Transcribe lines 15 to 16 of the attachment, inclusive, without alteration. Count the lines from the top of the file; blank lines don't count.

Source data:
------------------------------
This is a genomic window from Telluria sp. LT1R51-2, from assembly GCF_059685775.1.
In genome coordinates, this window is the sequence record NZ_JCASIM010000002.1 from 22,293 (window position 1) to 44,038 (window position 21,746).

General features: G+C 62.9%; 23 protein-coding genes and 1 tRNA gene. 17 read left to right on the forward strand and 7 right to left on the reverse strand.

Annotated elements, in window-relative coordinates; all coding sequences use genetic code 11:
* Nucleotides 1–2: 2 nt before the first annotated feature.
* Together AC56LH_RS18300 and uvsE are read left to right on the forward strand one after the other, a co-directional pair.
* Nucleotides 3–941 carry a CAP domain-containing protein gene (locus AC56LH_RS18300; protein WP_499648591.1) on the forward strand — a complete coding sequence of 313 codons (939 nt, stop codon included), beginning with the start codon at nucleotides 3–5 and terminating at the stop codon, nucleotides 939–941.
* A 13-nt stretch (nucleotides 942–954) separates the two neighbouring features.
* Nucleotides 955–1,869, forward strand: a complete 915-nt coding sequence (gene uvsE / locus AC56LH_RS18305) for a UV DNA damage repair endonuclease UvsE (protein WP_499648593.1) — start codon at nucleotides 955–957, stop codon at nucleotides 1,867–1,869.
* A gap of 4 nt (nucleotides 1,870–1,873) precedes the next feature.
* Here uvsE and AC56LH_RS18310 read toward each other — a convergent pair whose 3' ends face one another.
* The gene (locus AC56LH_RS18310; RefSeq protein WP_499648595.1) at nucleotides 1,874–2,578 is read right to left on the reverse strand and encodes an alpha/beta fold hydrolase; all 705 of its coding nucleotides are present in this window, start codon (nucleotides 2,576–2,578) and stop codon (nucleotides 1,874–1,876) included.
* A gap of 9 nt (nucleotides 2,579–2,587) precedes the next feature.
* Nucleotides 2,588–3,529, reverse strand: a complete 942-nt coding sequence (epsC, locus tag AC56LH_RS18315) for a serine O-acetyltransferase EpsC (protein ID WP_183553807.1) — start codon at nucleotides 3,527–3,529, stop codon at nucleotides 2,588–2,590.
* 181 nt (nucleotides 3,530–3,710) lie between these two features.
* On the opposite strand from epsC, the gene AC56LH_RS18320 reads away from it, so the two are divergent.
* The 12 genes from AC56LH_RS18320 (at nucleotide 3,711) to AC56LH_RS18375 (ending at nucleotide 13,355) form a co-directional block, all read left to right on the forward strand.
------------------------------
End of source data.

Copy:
* 181 nt (nucleotides 3,530–3,710) lie between these two features.
* On the opposite strand from epsC, the gene AC56LH_RS18320 reads away from it, so the two are divergent.